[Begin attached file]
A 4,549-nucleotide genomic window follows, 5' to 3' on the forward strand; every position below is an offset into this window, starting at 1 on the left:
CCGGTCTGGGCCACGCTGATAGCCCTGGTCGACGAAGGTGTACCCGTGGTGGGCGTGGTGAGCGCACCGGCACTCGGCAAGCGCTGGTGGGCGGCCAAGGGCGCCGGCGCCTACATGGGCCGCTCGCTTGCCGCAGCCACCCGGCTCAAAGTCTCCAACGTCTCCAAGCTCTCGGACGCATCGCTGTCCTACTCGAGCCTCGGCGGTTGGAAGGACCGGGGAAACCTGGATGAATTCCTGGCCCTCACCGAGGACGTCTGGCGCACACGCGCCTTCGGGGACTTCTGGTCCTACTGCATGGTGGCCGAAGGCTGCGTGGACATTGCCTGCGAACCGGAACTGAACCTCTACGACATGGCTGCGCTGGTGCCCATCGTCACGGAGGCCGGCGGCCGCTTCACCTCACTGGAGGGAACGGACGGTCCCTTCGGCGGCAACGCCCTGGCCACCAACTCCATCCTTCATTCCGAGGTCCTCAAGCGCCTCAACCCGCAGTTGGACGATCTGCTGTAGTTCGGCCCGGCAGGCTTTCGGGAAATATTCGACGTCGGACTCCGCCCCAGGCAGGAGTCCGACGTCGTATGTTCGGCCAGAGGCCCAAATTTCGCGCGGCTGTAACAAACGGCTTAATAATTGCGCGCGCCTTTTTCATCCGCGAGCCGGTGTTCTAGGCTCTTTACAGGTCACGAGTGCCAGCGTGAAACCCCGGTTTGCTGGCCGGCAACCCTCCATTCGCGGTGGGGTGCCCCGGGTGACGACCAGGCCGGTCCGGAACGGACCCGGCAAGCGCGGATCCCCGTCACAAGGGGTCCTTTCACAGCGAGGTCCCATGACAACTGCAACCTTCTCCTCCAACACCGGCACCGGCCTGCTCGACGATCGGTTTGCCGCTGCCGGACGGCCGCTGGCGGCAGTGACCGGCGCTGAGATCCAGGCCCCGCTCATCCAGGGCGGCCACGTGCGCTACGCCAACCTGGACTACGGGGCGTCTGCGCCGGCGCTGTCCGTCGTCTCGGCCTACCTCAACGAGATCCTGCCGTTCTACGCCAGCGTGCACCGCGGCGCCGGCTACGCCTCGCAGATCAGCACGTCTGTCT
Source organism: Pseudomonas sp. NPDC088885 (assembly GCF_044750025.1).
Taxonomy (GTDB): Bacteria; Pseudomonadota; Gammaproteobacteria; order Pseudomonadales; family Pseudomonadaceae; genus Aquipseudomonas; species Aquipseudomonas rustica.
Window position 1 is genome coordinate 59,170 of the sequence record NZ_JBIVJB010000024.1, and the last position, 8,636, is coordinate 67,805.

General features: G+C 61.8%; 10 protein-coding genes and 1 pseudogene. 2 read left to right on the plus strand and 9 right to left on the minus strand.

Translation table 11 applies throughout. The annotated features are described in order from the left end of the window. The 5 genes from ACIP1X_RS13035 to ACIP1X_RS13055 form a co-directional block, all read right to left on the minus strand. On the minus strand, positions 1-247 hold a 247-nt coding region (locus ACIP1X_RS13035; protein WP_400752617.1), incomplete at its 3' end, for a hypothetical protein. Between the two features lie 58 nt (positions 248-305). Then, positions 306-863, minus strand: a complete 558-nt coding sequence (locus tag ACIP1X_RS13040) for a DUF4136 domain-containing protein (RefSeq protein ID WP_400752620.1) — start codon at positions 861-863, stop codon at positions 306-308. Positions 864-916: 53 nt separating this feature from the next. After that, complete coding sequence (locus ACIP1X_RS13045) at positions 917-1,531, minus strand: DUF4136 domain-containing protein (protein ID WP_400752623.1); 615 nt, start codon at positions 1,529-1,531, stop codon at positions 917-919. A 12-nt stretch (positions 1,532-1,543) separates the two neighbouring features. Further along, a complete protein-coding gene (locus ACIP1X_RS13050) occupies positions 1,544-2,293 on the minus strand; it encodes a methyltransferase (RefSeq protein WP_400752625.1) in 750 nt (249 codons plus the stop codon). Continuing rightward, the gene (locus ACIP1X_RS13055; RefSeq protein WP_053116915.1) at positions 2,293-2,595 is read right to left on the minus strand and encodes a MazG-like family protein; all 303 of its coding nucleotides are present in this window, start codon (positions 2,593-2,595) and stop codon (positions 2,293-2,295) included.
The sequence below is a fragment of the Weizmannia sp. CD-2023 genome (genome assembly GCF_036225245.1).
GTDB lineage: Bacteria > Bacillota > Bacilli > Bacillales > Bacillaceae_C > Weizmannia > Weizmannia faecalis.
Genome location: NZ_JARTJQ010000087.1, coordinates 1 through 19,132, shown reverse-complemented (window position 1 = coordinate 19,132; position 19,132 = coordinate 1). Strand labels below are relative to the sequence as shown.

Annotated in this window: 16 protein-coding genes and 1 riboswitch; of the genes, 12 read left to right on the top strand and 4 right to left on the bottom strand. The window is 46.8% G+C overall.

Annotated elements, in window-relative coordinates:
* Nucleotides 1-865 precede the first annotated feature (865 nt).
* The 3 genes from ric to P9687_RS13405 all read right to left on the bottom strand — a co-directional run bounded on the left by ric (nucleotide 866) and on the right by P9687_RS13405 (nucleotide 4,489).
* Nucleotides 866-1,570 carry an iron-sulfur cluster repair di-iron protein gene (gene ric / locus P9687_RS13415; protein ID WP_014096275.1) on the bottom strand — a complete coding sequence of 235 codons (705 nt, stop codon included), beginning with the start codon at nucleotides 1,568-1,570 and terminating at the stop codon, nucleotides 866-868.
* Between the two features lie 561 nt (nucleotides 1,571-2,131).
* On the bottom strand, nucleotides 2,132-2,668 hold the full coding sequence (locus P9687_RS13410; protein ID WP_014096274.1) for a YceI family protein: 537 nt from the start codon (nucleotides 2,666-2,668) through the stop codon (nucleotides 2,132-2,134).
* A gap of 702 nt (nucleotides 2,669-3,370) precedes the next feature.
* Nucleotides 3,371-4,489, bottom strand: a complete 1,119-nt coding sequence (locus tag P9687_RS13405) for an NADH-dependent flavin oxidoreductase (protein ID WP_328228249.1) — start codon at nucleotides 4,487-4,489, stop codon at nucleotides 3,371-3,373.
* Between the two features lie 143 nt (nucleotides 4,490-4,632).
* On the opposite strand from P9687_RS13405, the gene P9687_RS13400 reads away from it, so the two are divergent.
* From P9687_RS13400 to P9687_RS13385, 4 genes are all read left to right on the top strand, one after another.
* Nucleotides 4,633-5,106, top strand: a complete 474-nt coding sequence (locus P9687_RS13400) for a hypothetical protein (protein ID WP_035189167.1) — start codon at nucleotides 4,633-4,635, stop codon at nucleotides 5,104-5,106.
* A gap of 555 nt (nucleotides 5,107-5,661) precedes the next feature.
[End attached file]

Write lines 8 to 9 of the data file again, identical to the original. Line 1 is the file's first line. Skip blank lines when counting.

The sequence below is a fragment of the Weizmannia sp. CD-2023 genome (genome assembly GCF_036225245.1).
GTDB lineage: Bacteria > Bacillota > Bacilli > Bacillales > Bacillaceae_C > Weizmannia > Weizmannia faecalis.